October 14, 2016
National Pasteurized Eggs—sold in grocery stores nationwide under the Davidson’s brand—is misrepresenting how its eggs are produced, according to a federal complaint filed by The Humane Society of the United States. The complaint, filed with the Federal Trade Commission, calls for the agency to further investigate potential violations of federal false advertising laws. Davidson’s cartons prominently depict lush open pastures, a red barn and free-roaming hens—despite eggs in those cartons coming from birds permanently locked in cages so tightly they can’t even spread their wings. Contrary to the messaging conveyed on the packaging, these birds never feel sunlight nor touch a blade of grass. (While some Davidson’s eggs are cage-free, even those coming from caged hens are marketed and sold in this deceptive manner.)
The company claims its process “eliminates the risk of Salmonella” from eggs even though caged hens are more likely to spread infection and disease and, as the USDA found, “It is reasonable to assume that people become exposed to Salmonella by consuming pasteurized egg products.”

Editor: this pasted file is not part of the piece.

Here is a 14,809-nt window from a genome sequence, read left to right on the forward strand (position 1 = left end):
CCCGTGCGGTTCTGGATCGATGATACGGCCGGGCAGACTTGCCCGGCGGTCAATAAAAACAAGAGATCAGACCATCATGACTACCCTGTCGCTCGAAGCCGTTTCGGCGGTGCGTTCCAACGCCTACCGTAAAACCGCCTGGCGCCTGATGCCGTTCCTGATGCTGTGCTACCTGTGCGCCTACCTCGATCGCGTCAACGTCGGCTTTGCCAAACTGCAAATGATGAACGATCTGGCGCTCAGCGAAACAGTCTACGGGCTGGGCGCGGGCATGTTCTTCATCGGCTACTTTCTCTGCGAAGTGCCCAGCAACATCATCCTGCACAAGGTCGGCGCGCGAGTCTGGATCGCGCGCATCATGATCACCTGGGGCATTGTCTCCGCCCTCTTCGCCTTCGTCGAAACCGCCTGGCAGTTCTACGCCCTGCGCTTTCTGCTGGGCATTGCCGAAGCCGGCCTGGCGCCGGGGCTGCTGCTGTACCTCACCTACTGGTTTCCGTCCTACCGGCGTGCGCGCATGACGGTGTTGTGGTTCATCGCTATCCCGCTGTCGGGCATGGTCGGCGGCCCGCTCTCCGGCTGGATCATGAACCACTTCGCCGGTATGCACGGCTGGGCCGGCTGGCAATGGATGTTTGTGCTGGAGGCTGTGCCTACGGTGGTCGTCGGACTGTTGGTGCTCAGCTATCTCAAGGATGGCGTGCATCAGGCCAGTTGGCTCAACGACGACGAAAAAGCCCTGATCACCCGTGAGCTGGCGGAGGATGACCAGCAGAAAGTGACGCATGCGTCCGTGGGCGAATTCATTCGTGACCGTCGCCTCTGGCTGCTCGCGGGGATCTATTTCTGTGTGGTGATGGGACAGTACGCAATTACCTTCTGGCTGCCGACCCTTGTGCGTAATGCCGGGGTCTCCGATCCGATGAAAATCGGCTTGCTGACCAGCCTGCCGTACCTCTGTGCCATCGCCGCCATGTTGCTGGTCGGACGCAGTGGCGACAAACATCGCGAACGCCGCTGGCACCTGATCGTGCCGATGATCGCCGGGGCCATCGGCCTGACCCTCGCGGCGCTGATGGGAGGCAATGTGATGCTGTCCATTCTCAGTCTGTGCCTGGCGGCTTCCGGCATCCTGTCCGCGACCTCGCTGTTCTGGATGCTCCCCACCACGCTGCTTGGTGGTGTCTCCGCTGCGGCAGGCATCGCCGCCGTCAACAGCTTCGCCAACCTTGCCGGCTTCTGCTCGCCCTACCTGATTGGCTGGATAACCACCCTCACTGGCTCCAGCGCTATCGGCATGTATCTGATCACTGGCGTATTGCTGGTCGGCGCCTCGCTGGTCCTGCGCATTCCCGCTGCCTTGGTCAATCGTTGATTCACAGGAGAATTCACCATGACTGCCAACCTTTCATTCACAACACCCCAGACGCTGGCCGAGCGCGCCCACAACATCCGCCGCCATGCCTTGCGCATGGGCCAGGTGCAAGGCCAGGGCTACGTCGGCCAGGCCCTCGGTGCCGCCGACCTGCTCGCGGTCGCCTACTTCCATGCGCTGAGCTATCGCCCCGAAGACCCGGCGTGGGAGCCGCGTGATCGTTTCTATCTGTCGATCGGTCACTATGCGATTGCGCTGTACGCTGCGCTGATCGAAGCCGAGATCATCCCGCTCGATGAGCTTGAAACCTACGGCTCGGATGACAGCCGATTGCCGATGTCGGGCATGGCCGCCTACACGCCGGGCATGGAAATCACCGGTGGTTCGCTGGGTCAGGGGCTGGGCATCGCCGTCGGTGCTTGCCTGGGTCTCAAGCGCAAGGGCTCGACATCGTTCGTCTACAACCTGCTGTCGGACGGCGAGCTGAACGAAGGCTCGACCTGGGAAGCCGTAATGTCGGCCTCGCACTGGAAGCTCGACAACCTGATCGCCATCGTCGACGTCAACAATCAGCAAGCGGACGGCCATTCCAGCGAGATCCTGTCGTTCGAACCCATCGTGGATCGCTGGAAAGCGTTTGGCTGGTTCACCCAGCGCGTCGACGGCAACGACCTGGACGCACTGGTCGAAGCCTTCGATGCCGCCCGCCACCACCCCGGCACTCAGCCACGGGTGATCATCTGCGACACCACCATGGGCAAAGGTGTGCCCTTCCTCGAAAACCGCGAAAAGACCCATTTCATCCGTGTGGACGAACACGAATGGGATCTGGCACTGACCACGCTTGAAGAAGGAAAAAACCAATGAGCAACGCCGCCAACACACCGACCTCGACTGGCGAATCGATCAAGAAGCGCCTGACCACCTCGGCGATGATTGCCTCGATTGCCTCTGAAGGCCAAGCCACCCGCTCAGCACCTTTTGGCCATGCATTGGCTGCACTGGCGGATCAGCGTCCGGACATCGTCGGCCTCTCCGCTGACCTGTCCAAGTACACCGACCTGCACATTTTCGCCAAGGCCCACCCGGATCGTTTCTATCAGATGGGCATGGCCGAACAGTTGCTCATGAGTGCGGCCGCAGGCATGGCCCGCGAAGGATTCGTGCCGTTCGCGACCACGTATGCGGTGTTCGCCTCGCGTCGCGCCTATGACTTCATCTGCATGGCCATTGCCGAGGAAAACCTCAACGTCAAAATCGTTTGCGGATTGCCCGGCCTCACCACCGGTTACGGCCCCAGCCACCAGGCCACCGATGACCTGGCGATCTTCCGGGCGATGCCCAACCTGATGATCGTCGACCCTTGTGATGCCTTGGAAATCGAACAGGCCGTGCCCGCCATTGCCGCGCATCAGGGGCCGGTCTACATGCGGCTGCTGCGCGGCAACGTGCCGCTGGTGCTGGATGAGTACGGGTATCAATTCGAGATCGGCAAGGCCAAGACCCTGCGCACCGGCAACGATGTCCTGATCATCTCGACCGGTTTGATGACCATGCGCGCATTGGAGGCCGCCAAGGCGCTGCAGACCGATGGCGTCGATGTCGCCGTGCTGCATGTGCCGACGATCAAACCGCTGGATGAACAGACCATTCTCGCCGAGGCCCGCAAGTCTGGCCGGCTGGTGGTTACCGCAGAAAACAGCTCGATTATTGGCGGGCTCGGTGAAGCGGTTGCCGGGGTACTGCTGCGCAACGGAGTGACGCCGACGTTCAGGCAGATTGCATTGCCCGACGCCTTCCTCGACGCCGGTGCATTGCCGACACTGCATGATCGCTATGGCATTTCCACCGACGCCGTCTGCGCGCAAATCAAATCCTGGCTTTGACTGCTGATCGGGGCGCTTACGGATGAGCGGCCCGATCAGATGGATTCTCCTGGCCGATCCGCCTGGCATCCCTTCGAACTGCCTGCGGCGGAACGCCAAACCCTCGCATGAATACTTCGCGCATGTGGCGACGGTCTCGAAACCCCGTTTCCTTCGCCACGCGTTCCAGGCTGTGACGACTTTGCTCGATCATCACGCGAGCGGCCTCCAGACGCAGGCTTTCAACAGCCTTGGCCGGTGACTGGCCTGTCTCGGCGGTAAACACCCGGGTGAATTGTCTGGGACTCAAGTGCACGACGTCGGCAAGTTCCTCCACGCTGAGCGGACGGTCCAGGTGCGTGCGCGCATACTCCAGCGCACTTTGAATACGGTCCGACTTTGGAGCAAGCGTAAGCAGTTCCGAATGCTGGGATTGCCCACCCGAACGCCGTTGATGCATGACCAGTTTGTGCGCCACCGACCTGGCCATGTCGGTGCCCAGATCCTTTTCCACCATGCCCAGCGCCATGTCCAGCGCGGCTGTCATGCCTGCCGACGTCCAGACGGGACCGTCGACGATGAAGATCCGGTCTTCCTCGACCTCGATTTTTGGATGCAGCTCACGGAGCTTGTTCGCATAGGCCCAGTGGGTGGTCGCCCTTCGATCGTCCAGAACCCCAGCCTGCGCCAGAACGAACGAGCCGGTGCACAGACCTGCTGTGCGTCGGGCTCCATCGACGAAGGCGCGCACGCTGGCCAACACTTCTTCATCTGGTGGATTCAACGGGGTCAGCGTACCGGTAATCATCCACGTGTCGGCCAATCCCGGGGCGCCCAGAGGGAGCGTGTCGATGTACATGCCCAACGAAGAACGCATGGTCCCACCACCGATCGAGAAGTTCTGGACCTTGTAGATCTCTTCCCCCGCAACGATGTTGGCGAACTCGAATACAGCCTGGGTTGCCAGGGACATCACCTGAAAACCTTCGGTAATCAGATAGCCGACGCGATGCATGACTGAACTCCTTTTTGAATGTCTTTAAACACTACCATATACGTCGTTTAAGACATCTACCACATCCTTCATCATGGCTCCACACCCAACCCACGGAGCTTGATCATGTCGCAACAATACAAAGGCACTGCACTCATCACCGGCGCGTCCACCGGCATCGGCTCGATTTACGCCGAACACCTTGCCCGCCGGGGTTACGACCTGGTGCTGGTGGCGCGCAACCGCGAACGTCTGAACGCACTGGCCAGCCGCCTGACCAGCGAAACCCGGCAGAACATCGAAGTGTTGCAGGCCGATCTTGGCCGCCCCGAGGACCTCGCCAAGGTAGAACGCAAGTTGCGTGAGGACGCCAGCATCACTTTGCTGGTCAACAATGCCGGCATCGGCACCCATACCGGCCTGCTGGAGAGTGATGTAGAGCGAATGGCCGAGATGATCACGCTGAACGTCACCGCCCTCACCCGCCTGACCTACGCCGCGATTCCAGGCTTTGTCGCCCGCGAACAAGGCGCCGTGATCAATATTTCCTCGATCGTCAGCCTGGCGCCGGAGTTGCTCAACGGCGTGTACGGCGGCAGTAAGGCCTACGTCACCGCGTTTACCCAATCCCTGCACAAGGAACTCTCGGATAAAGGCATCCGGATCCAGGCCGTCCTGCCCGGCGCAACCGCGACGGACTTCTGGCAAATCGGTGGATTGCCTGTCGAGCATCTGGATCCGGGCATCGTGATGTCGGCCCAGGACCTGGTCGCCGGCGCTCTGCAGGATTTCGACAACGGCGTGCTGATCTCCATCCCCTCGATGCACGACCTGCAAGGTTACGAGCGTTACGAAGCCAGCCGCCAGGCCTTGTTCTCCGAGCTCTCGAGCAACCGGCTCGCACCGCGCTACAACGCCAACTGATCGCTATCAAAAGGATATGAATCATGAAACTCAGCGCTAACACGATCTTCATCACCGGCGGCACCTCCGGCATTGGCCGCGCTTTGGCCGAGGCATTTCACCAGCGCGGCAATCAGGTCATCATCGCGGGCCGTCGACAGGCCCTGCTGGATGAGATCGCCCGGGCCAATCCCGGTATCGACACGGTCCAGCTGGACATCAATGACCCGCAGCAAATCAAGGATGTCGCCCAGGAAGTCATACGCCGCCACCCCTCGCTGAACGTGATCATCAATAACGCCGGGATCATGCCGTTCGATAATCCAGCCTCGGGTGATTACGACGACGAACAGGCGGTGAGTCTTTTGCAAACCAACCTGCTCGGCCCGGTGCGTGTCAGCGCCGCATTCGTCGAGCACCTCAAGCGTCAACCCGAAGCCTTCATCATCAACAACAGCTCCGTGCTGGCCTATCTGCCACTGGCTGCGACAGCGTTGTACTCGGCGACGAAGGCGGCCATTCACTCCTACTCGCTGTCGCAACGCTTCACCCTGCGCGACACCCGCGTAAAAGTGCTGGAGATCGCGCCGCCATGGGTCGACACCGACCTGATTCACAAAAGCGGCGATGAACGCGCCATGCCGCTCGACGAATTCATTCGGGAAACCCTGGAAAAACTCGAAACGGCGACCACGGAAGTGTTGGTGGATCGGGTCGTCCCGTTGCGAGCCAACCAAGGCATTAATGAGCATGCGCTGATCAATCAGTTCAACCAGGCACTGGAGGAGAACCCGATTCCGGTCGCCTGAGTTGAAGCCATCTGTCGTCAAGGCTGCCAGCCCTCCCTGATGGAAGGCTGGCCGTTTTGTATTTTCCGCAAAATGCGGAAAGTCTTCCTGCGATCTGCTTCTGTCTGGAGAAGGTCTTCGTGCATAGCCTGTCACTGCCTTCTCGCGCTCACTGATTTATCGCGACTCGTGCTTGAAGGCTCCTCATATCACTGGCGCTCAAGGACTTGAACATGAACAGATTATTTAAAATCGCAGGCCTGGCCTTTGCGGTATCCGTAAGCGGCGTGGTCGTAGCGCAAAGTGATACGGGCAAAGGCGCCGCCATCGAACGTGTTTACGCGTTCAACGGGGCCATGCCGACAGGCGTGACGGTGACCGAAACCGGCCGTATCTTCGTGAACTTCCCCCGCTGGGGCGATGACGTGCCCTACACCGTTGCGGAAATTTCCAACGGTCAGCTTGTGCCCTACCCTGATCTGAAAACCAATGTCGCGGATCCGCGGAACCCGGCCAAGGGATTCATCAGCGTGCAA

National Pasteurized Eggs, Inc. is in the process of being acquired by St. Louis-based Post Holdings.
“Post won’t even commit itself to a cage-free future, despite the demands of its customers and moves by its competitors,” said Paul Shapiro, vice president of farm animal protection for The HSUS. “Now Post is buying a company that both sells eggs from caged hens and misleads customers into thinking those eggs are cage-free. The situation’s just rotten.”
Over the last year, more than 200 major food brands—Walmart, McDonald’s, Kroger, Sysco and nearly every other prominent name in food production and retail—have announced timelines for switching to 100 percent cage-free eggs. And many of the largest egg suppliers have responded by announcing their own plans for switching to 100 percent cage-free production.
A copy of The HSUS’ complaint to the FTC is available here.
Media Contact: Anna West, firstname.lastname@example.org, 240-751-2669
Article source: HSUS